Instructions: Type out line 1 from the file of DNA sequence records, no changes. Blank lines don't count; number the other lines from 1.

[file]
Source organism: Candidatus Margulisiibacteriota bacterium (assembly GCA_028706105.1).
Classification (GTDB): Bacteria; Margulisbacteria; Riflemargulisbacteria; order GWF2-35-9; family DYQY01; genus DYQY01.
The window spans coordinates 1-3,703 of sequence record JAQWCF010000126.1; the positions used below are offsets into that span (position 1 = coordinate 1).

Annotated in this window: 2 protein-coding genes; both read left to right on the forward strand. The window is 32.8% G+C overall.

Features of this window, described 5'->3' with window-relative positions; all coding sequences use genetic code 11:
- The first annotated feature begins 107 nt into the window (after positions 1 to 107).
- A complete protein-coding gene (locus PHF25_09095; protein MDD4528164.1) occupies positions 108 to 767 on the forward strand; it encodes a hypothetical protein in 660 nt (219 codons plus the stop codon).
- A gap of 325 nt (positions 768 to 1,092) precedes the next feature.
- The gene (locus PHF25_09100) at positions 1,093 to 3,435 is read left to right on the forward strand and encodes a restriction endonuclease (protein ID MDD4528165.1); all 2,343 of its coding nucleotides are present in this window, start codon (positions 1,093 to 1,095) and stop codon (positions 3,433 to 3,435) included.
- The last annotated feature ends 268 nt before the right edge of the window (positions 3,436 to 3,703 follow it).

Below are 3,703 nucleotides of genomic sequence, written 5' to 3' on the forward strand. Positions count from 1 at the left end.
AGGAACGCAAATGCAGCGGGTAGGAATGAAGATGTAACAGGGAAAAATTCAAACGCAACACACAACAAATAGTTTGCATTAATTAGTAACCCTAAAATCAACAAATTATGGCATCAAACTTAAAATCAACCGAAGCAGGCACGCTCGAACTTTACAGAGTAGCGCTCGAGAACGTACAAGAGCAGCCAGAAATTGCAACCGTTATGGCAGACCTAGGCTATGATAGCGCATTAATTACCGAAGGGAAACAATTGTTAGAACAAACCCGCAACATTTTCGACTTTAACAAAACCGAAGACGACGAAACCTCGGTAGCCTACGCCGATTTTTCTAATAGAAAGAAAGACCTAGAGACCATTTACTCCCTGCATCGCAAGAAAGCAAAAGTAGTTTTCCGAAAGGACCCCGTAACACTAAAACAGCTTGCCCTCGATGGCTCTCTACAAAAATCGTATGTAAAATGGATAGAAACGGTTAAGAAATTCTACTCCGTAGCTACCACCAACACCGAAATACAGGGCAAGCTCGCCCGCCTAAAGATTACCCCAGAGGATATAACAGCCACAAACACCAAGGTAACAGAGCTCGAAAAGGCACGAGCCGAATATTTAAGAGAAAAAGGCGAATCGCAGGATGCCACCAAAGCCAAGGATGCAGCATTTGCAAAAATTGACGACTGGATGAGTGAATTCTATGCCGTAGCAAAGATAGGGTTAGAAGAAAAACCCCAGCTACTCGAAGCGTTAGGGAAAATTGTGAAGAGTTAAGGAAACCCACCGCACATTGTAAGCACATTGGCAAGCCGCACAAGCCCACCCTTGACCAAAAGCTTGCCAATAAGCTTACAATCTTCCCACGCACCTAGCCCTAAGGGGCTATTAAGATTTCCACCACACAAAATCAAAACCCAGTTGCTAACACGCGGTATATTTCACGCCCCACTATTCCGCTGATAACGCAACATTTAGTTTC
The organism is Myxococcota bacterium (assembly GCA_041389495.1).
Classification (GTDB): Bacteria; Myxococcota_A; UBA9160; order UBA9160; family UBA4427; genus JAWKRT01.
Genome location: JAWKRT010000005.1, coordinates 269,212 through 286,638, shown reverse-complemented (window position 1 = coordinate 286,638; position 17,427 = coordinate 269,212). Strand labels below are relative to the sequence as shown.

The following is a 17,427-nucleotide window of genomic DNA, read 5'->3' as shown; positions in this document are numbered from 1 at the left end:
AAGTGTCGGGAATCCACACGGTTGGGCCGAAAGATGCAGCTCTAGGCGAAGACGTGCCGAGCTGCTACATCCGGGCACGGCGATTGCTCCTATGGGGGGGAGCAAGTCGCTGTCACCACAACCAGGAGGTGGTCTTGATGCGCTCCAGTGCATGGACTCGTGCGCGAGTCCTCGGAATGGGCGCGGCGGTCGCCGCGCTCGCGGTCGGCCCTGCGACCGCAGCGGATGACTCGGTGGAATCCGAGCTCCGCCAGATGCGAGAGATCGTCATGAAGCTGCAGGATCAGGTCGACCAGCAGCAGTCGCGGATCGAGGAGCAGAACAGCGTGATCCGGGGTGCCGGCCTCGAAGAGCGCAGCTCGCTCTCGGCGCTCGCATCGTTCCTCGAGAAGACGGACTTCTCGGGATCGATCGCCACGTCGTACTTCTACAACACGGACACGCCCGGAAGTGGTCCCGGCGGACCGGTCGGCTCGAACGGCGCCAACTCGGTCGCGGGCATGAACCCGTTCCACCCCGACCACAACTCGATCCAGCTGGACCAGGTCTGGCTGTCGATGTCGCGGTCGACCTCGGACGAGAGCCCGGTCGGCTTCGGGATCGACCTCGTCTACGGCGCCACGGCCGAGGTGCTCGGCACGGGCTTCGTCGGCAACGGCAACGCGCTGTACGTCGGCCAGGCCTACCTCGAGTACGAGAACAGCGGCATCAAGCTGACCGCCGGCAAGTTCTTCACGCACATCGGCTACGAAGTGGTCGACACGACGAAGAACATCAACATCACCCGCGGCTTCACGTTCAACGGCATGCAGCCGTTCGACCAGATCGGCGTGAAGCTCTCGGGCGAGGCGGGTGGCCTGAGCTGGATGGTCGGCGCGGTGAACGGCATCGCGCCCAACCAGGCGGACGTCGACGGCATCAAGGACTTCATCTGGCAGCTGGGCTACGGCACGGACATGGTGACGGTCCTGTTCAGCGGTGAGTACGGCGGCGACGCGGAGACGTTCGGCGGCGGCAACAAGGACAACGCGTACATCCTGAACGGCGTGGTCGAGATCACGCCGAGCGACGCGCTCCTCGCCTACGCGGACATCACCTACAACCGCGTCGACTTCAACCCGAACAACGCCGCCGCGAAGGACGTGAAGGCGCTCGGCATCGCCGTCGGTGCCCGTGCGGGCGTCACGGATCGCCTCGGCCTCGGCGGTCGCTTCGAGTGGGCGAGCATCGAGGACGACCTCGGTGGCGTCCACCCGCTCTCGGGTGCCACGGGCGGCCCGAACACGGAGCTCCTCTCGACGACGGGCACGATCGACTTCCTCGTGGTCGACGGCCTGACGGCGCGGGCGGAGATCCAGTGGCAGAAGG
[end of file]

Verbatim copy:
Source organism: Candidatus Margulisiibacteriota bacterium (assembly GCA_028706105.1).